How Does a Raccoon Reproduce?

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A raccoon is a kind of mammal commonly found in North America. It resides in forests but has the capacity to adapt to other environments such as marshlands and cities. This particular mammal is the largest known member of the procynid in the order carnivora.


Raccoons usually breed in during late January and mid-March when there is an increase in daylight. However, this is not always the case in that some locations have raccoons exhibiting breeding patterns that are not dependent on the amount of light. For example, raccoons in the south mate much later than raccoons found elsewhere. When it comes to conception, it is only possible with raccoons in periods lasting three to four days.


When it is time to look for a mate, male raccoons wander around their territories to look for females they can breed with. The mating usually happens in a centralized location where numerous raccoons can congregate to find a partner. The act of copulation can last for as long as an hour and can be repeated with the same partner over several nights. Nondominant males also get the chance to breed because the stronger males are unable to mate with all the females in the area. However, raccoons are not monogamous during the breeding season as females are found to mate with several males.


The usual period of gestation among raccoons is 63 to 65 days, although it is possible to last as long as 70 days. A litter is typically composed of two to five young. The average number of young produced varies from location to location. For example, raccoons in Alabama have an average of three young while those in North Dakota show five per litter. The pattern when it comes to the size of the litter is that more are produced in areas with a high mortality rate. For example, if an area is more prone to extreme weather conditions such as winters, the average litter size increases.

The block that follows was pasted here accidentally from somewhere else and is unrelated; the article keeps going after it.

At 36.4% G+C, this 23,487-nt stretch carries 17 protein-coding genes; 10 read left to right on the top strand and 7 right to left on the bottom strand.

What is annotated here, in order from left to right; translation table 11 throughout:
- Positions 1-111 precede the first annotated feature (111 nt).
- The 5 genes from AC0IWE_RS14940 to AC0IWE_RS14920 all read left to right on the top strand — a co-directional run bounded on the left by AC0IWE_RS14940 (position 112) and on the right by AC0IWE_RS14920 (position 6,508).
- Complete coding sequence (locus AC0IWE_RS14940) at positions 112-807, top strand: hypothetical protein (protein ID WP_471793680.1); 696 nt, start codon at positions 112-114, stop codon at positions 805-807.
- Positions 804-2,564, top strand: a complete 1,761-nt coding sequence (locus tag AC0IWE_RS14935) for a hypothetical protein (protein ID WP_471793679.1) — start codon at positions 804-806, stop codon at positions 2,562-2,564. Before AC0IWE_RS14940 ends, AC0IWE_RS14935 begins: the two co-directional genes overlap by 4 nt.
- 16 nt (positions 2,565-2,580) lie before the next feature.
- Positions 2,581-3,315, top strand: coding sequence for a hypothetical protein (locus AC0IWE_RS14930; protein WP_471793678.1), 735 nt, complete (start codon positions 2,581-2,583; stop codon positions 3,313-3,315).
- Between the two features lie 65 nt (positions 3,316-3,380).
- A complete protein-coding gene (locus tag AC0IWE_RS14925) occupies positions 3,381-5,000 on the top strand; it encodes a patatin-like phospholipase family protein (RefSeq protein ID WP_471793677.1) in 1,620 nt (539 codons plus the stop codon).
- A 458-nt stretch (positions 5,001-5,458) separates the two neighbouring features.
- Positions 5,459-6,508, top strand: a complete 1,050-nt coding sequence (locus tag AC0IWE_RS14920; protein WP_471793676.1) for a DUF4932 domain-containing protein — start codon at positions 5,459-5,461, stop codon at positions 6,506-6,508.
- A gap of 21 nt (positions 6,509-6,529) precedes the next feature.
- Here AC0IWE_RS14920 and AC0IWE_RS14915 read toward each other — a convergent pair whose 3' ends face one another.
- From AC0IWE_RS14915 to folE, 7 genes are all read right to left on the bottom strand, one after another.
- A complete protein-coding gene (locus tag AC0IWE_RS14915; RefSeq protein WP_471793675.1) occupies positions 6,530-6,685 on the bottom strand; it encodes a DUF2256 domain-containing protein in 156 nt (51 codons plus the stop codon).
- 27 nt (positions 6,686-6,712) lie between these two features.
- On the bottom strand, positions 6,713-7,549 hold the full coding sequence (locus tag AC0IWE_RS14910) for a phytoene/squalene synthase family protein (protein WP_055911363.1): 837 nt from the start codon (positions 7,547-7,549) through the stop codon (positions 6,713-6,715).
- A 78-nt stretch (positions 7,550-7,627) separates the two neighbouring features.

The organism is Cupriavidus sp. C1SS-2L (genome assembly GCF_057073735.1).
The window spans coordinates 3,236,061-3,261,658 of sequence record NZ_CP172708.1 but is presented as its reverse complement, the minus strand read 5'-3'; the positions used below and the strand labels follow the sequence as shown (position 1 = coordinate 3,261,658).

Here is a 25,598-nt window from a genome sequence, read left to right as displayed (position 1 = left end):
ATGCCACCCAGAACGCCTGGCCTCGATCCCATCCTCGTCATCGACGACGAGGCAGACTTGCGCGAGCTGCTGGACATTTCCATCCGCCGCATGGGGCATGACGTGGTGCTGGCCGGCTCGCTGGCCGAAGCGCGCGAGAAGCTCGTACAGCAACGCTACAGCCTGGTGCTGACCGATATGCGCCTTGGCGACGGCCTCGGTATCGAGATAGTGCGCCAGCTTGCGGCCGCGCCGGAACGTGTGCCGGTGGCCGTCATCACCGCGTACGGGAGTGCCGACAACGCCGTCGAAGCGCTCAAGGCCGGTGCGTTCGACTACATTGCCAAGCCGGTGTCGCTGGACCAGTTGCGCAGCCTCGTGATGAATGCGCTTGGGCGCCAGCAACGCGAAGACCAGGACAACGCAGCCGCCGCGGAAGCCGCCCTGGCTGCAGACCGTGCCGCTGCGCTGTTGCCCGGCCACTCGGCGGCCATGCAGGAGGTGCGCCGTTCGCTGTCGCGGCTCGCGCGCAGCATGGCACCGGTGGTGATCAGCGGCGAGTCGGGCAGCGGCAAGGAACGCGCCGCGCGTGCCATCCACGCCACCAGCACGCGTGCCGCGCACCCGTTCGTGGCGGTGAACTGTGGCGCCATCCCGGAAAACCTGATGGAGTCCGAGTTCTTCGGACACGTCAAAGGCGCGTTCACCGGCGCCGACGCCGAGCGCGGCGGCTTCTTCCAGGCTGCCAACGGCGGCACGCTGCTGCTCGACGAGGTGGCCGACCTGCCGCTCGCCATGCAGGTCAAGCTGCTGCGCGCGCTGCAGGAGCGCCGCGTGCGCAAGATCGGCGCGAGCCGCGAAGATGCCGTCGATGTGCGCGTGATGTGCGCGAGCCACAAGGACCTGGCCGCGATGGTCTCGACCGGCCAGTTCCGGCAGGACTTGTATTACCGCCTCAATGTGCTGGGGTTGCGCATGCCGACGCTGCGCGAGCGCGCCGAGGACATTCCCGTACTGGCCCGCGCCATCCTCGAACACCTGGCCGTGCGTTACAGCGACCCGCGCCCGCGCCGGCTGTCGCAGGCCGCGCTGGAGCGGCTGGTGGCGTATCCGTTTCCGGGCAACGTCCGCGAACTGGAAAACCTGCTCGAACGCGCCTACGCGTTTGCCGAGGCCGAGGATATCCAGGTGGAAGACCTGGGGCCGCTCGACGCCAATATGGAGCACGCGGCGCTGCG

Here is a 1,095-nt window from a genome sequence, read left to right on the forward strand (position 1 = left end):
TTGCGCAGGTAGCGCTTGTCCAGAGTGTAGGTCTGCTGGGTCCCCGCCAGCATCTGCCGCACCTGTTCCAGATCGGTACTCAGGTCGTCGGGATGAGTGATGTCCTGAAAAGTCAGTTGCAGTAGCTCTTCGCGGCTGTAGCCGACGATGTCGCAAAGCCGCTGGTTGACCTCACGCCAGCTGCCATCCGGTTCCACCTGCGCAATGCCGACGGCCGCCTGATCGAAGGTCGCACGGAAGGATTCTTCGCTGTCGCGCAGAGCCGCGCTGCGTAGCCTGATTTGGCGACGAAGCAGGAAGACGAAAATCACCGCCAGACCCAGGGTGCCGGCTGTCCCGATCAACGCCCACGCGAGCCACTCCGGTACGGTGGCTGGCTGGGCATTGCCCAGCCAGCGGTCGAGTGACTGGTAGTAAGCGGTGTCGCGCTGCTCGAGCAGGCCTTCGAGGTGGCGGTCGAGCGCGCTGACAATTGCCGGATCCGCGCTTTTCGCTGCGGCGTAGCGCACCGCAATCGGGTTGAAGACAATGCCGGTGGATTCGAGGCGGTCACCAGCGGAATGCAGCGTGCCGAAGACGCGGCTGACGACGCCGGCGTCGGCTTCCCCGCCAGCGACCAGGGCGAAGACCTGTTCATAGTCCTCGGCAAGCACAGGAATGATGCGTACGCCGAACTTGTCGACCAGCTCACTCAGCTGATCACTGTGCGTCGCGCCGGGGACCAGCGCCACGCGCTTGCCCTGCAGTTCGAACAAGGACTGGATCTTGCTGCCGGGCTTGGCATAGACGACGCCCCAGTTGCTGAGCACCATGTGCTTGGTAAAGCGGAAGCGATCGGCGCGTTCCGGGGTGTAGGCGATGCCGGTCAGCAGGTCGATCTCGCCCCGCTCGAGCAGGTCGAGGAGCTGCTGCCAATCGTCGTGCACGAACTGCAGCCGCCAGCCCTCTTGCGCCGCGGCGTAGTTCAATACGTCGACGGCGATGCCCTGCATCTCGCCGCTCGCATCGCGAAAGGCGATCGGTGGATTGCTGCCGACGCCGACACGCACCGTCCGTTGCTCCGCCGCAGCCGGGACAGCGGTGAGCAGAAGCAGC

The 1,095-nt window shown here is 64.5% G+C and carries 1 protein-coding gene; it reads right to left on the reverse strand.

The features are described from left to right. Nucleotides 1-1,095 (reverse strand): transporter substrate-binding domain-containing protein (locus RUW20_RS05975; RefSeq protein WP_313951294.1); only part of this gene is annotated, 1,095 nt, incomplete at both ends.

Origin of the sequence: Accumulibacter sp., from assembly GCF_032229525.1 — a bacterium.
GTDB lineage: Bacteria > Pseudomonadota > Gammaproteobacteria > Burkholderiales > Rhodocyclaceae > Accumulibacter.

The offspring, also called kits or cubs, are both blind and deaf when they are born. They are dependent on their mothers alone as the males do not take part in the raising process. While they are not able to see or hear, the kits already have visible masks and fur. Kits open their eyes a few days after birth followed by the opening of the ear canals at around three weeks. The development of the litter takes time as they only begin to consume solid food at around six weeks.


Female raccoons will reach sexual maturity before their female counterparts. Male raccoons live for several years before they reach sexual maturity while females attain it within a year. Once reproduction is in place, males behave in a hostile manner toward a litter not their own. Thus female raccoons live in isolation until their kits are able to fend for themselves during attacks.

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